A study on drought assessment and its impact on rice cropping system in Keonjhar district, Odisha

Monika Ray and Hrusikesh Patro


Knowledge about the amount of rainfall and its distribution and the occurrence of drought during its growth period are the prerequisite to adopt any cropping system at a particular region especially for rain fed crops. Therefore, a study was carried out to learn about the drought pattern and its impact on rice mono-cropping system in Keonjhar district of Odisha. The rainfall analysis was done based on the last 15 years (2001-2015) daily rainfall data to study monthly, seasonal and yearly drought of Keonjhar district based on the Indian Meteorological Department (IMD) protocols. The average annual rainfall of Keonjhar is 1064 mm with 59 numbers of rainy days. During the fifteen years period, no extreme and moderate drought years were experienced, but there were 4 mild (2001, 2003, 2005 and 2010) and 5 moderate (2002, 2004, 2006, 2007 and 2009) drought years. The frequency of drought month recorded for the January, February, March, November and December was 10, 7, 10, 9 and 11, respectively out of 15 years of record. This study revealed that the farmers of this region may depend on monsoon for growing rain-fed rice, as there was hardly any drought occurrence during the monsoon season. However, there is fair chance of occurrence of moderate drought during November to March due to scanty post-monsoon rainfall, hence growing of winter rice may needs assured irrigation.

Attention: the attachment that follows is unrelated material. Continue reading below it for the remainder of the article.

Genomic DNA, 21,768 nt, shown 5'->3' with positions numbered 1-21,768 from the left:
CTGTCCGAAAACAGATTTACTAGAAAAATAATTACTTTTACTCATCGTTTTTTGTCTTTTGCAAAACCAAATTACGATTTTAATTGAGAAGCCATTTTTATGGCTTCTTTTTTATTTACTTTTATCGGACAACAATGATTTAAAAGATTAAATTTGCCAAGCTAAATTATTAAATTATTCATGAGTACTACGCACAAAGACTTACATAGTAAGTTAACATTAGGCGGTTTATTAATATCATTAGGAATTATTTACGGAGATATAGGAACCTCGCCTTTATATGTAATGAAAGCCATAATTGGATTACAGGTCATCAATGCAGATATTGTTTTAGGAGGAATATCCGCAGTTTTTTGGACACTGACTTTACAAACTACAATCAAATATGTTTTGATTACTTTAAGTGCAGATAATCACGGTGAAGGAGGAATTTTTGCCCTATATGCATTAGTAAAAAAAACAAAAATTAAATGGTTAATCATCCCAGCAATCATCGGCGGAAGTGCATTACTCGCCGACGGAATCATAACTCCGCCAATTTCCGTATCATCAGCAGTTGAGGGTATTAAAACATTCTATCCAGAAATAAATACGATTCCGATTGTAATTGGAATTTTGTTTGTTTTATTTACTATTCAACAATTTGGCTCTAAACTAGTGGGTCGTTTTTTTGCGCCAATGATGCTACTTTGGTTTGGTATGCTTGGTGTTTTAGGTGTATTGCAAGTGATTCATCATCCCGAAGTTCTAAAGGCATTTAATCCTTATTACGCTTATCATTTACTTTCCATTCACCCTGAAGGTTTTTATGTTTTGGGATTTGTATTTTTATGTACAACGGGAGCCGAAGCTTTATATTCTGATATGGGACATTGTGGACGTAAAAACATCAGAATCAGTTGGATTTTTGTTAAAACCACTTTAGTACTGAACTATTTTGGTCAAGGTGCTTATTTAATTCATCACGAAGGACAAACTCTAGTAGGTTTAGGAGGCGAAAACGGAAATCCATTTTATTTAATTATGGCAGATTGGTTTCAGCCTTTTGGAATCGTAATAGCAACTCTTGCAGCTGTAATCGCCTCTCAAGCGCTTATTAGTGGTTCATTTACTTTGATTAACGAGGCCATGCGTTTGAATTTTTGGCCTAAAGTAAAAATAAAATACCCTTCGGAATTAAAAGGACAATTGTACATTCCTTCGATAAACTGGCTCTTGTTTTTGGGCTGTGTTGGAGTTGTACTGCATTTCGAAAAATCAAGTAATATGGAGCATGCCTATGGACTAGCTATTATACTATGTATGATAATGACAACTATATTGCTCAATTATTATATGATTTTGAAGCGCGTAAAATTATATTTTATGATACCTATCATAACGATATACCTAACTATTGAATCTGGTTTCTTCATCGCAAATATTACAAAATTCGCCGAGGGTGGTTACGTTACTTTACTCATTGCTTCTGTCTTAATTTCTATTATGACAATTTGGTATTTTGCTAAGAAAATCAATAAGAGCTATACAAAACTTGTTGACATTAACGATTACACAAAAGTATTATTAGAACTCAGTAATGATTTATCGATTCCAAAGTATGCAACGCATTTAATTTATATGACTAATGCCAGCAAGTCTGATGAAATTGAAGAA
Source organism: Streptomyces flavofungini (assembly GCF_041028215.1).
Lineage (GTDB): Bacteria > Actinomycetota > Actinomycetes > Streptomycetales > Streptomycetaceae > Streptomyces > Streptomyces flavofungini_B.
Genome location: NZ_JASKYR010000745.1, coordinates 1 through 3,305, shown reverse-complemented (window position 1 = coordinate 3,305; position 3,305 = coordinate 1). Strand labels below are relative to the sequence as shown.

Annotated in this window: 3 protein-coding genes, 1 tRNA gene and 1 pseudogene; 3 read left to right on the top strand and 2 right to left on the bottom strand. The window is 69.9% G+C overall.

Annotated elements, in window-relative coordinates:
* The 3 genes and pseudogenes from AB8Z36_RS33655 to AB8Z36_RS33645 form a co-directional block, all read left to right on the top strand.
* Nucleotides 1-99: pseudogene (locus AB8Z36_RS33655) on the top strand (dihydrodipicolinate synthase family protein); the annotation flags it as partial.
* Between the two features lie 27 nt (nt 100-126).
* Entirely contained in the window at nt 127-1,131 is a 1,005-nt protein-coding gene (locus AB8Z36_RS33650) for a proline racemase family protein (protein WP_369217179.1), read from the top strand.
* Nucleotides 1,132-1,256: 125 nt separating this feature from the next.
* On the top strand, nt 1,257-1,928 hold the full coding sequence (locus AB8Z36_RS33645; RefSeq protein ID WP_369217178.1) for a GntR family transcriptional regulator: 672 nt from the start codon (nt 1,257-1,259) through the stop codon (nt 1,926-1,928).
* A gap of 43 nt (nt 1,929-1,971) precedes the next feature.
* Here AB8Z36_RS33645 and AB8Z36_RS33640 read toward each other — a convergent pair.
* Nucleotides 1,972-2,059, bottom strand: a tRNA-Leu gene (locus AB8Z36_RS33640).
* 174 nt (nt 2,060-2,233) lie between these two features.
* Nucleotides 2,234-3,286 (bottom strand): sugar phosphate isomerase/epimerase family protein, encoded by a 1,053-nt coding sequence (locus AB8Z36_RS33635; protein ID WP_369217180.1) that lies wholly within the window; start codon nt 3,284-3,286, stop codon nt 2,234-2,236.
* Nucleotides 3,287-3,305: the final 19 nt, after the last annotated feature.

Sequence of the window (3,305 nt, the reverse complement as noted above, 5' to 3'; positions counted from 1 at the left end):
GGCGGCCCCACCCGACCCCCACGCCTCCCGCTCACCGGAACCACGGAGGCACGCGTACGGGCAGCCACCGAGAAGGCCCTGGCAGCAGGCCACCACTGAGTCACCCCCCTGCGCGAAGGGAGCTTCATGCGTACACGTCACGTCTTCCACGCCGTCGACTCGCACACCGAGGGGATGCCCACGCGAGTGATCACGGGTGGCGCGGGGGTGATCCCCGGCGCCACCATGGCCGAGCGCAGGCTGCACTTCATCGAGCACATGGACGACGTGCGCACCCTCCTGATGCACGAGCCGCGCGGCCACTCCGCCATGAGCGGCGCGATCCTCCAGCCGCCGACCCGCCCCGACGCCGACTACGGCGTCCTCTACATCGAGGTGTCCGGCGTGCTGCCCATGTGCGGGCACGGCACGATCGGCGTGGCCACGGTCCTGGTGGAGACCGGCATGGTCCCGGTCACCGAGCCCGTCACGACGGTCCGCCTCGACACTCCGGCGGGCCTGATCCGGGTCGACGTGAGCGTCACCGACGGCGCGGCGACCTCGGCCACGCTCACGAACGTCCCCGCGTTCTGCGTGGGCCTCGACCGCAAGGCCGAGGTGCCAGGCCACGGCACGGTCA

Effect of graded level vitamin E supplementation on meat quality of male goats (Capra hircus)

K. Sethy, R. S. Das,S. S. Parhi, N. Sahoo,P. R. Sahoo, S. K. Gupta, and S. Khadanga